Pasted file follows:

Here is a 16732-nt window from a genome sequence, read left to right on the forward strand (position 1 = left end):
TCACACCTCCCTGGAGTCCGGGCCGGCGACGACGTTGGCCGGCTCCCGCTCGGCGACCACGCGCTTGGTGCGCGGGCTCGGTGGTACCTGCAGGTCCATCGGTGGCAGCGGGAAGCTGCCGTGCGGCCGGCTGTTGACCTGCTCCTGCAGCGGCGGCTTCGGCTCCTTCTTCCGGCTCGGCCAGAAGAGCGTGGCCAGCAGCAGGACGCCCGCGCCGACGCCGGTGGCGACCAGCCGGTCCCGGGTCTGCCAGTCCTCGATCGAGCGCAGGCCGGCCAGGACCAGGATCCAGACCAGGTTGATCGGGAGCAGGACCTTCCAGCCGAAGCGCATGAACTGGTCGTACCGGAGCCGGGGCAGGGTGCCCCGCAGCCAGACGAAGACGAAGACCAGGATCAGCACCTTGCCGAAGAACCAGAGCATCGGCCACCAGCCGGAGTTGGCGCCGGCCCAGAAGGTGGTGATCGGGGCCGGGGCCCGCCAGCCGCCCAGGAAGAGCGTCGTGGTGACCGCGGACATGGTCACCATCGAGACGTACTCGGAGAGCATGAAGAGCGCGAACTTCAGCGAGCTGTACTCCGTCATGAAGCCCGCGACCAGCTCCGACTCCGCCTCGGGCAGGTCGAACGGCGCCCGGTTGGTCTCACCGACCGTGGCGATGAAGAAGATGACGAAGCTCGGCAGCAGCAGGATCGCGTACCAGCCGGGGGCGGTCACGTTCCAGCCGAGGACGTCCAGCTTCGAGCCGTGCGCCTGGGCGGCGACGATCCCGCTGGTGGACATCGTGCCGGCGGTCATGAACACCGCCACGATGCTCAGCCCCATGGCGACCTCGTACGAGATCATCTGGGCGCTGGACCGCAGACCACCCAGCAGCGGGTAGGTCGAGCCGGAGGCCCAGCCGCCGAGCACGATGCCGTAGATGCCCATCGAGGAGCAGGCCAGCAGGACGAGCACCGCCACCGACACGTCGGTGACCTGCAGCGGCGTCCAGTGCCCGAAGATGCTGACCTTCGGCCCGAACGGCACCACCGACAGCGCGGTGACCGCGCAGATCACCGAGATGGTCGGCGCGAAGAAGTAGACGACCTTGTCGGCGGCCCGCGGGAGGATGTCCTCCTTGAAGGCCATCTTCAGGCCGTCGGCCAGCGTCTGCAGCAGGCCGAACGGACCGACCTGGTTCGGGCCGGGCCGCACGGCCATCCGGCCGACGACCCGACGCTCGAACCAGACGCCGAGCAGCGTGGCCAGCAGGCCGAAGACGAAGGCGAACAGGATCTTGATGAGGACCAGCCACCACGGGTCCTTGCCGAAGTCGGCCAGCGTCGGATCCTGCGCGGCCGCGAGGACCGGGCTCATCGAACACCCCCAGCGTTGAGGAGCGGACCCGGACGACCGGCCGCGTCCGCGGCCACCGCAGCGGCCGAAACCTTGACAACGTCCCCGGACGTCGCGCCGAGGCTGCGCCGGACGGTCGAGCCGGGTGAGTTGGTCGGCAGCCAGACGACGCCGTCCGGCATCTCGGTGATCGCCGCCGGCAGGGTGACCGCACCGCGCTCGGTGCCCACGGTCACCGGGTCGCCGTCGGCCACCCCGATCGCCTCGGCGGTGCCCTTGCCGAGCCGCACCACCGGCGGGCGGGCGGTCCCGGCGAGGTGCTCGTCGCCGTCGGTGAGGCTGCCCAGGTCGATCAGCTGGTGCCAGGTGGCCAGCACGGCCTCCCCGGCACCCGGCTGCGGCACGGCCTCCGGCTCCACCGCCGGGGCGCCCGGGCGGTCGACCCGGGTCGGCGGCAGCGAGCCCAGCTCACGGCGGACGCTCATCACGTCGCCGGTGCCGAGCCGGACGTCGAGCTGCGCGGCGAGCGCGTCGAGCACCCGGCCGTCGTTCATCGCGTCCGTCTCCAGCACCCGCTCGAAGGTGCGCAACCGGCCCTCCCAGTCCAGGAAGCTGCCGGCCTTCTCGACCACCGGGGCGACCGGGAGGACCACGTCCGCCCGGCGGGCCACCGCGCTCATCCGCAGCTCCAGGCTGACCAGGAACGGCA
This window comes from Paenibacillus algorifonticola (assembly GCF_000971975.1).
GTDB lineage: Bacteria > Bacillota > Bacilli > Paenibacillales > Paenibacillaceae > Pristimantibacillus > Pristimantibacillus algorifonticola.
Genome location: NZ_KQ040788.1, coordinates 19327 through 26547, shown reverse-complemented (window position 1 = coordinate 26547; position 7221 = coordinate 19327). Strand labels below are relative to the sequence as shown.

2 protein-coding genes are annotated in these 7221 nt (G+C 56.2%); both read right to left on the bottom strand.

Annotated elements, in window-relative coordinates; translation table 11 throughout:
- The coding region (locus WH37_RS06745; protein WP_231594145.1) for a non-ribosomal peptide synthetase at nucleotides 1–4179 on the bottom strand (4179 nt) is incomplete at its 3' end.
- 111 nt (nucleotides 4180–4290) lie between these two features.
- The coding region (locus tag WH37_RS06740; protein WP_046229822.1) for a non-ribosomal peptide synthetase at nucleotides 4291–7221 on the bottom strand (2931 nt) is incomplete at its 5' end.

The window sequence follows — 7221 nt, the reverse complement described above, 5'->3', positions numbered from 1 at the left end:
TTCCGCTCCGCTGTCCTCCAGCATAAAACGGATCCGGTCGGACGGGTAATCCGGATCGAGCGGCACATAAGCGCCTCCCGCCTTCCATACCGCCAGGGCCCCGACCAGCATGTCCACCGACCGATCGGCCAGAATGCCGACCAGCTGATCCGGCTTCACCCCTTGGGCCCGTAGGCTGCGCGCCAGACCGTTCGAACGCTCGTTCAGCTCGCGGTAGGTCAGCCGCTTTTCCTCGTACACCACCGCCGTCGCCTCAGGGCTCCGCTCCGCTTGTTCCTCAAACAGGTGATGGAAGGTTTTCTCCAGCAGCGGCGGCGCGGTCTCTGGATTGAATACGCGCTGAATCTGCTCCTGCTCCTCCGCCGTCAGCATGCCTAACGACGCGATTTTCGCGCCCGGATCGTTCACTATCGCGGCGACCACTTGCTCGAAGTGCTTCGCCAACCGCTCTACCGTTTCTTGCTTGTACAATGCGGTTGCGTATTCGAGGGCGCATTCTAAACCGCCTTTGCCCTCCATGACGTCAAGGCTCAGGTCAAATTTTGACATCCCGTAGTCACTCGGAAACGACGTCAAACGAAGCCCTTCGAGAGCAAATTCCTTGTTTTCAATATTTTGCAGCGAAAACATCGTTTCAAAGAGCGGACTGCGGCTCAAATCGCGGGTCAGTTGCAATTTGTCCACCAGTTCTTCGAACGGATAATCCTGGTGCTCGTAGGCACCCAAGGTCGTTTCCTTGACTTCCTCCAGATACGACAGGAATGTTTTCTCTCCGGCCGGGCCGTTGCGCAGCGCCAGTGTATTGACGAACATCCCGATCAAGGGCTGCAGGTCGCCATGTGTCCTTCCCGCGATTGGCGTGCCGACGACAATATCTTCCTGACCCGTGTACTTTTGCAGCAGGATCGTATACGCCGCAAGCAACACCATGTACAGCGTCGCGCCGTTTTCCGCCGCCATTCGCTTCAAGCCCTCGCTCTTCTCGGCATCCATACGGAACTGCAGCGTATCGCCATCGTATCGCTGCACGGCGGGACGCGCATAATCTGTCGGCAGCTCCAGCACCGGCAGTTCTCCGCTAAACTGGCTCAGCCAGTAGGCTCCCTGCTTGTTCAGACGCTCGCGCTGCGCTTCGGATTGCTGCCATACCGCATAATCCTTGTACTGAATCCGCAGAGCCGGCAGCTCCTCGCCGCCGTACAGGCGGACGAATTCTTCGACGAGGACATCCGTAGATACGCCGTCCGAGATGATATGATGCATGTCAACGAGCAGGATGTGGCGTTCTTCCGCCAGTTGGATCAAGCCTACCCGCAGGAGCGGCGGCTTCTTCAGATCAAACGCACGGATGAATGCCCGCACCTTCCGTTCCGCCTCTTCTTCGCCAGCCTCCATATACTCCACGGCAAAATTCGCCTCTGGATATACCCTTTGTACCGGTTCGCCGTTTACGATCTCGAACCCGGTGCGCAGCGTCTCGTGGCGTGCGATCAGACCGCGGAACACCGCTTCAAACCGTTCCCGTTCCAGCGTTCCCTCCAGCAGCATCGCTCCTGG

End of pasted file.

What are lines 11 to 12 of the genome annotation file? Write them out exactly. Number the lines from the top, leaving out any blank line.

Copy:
The window sequence follows — 7221 nt, the reverse complement described above, 5'->3', positions numbered from 1 at the left end:
TTCCGCTCCGCTGTCCTCCAGCATAAAACGGATCCGGTCGGACGGGTAATCCGGATCGAGCGGCACATAAGCGCCTCCCGCCTTCCATACCGCCAGGGCCCCGACCAGCATGTCCACCGACCGATCGGCCAGAATGCCGACCAGCTGATCCGGCTTCACCCCTTGGGCCCGTAGGCTGCGCGCCAGACCGTTCGAACGCTCGTTCAGCTCGCGGTAGGTCAGCCGCTTTTCCTCGTACACCACCGCCGTCGCCTCAGGGCTCCGCTCCGCTTGTTCCTCAAACAGGTGATGGAAGGTTTTCTCCAGCAGCGGCGGCGCGGTCTCTGGATTGAATACGCGCTGAATCTGCTCCTGCTCCTCCGCCGTCAGCATGCCTAACGACGCGATTTTCGCGCCCGGATCGTTCACTATCGCGGCGACCACTTGCTCGAAGTGCTTCGCCAACCGCTCTACCGTTTCTTGCTTGTACAATGCGGTTGCGTATTCGAGGGCGCATTCTAAACCGCCTTTGCCCTCCATGACGTCAAGGCTCAGGTCAAATTTTGACATCCCGTAGTCACTCGGAAACGACGTCAAACGAAGCCCTTCGAGAGCAAATTCCTTGTTTTCAATATTTTGCAGCGAAAACATCGTTTCAAAGAGCGGACTGCGGCTCAAATCGCGGGTCAGTTGCAATTTGTCCACCAGTTCTTCGAACGGATAATCCTGGTGCTCGTAGGCACCCAAGGTCGTTTCCTTGACTTCCTCCAGATACGACAGGAATGTTTTCTCTCCGGCCGGGCCGTTGCGCAGCGCCAGTGTATTGACGAACATCCCGATCAAGGGCTGCAGGTCGCCATGTGTCCTTCCCGCGATTGGCGTGCCGACGACAATATCTTCCTGACCCGTGTACTTTTGCAGCAGGATCGTATACGCCGCAAGCAACACCATGTACAGCGTCGCGCCGTTTTCCGCCGCCATTCGCTTCAAGCCCTCGCTCTTCTCGGCATCCATACGGAACTGCAGCGTATCGCCATCGTATCGCTGCACGGCGGGACGCGCATAATCTGTCGGCAGCTCCAGCACCGGCAGTTCTCCGCTAAACTGGCTCAGCCAGTAGGCTCCCTGCTTGTTCAGACGCTCGCGCTGCGCTTCGGATTGCTGCCATACCGCATAATCCTTGTACTGAATCCGCAGAGCCGGCAGCTCCTCGCCGCCGTACAGGCGGACGAATTCTTCGACGAGGACATCCGTAGATACGCCGTCCGAGATGATATGATGCATGTCAACGAGCAGGATGTGGCGTTCTTCCGCCAGTTGGATCAAGCCTACCCGCAGGAGCGGCGGCTTCTTCAGATCAAACGCACGGATGAATGCCCGCACCTTCCGTTCCGCCTCTTCTTCGCCAGCCTCCATATACTCCACGGCAAAATTCGCCTCTGGATATACCCTTTGTACCGGTTCGCCGTTTACGATCTCGAACCCGGTGCGCAGCGTCTCGTGGCGTGCGATCAGACCGCGGAACACCGCTTCAAACCGTTCCCGTTCCAGCGTTCCCTCCAGCAGCATCGCTCCTGG